The risk of post-operative pain may be reduced by performing apical patency and glide path prior to root canal instrumentation. Glide path preparation with rotary files (e.g., ProGlider [PG]), reciprocal files (e.g., Reciproc), or hand files (e.g., K-file) must meet velocity and security requirements. It helps maintaining natural canal curvature [11]. Apical dentine plug evaluation should be performed as a prevention of apical third over-preparation [27]. Creating apical patency always results in the introduction of NaOCl into the periapical tissues and less debris extrusion [27]. Moreover, the use of 5.25% NaOCl in irrigation protocol directly affects periodontal ligament response [14].

Other factors

Number of visits during RCT appears to be an important factor for prognosis. Sathorn et al. reported that the healing rate of single-visit treatment amounted to 77.2%, while multi-visit treatment to 71.6% [28]. Post-operative pain after single-visit and multi-visit treatment was found comparable [29]. However, higher post-opera­tive pain incidence and analgesics intake was observed after single-visit treatment [30, 31].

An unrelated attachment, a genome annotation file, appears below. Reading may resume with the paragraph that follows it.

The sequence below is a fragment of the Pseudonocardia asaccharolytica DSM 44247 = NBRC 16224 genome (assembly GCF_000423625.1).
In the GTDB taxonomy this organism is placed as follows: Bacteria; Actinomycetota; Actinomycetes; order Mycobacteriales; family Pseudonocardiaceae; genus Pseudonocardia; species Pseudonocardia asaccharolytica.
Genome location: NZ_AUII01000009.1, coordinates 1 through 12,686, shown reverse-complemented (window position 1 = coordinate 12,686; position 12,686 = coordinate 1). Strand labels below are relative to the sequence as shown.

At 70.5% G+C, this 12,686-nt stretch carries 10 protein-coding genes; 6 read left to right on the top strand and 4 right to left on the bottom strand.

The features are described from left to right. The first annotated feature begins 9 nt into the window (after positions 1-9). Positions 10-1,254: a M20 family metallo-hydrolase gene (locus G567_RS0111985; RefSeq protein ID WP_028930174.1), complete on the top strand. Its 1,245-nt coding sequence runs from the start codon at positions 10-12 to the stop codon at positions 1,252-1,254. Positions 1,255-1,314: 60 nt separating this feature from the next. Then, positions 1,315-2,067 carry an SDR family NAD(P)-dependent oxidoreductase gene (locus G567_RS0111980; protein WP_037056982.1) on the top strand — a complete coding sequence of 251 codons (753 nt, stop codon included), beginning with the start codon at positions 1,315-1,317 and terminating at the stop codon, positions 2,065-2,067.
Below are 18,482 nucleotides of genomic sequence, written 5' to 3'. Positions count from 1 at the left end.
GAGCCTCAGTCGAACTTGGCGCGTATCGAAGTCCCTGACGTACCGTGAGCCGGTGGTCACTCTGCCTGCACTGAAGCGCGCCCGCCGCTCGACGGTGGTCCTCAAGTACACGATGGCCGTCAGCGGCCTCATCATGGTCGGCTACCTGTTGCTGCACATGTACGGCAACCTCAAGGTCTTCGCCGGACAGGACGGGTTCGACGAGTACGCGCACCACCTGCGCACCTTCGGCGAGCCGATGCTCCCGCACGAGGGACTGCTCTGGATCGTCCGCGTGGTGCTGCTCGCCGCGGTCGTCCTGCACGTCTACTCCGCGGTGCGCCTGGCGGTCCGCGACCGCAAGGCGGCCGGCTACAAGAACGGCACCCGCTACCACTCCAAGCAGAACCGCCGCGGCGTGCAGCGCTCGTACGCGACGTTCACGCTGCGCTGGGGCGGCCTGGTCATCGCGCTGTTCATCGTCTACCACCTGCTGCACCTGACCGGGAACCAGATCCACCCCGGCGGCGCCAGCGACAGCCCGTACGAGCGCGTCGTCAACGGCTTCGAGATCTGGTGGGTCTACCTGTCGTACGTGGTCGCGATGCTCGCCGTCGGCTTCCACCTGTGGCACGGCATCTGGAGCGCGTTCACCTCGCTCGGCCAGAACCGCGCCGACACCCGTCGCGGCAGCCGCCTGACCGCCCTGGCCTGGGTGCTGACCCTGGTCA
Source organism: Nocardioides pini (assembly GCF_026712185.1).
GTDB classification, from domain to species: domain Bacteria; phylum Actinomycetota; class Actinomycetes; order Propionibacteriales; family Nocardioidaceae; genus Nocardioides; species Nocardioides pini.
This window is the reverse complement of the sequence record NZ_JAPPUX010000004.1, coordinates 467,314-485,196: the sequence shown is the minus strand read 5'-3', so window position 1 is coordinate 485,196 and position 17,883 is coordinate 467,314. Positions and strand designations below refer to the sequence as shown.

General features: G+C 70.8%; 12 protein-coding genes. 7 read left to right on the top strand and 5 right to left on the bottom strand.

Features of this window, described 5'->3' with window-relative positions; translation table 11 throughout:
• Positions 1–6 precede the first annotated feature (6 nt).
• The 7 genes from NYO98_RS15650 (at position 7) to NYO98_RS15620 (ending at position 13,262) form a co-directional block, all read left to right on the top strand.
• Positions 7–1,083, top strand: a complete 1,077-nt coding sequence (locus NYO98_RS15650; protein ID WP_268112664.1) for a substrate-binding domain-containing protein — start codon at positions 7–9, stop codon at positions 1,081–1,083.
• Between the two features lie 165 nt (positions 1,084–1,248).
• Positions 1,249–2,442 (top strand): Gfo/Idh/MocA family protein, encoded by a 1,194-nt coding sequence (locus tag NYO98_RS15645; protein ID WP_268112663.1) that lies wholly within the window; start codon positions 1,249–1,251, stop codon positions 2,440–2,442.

Factors, such as roots number, pre-operative pulp, and periapical tissue condition, also affect the intensity of post-operative pain [2, 32]. A higher incidence of post-operative pain in the group of multi-root teeth comparing with single-root group was revealed [2]. Pulp condition significantly affects post-operative pain prevalence in reciprocating files cases. However, such a relationship does not appear in rotary files group. Moreover, age and gender of patient did not impact the occurrence of this complication [3, 13].

Conclusions

AED seems to be the most important etiological factor of post-operative pain. Intensity of this phenomenon depends on the applied instrument system and the type of motion used. Other factors presumably influencing the frequency and intensity of pain occurrence are less significant.
Differences in presented studies may arise from subjectivity of a patient’s pain sensation. Further research on this issue should be conducted.

Conflict of interest

The authors declare no potential conflicts of interest with respect to the research, authorship, and/or publication of this article.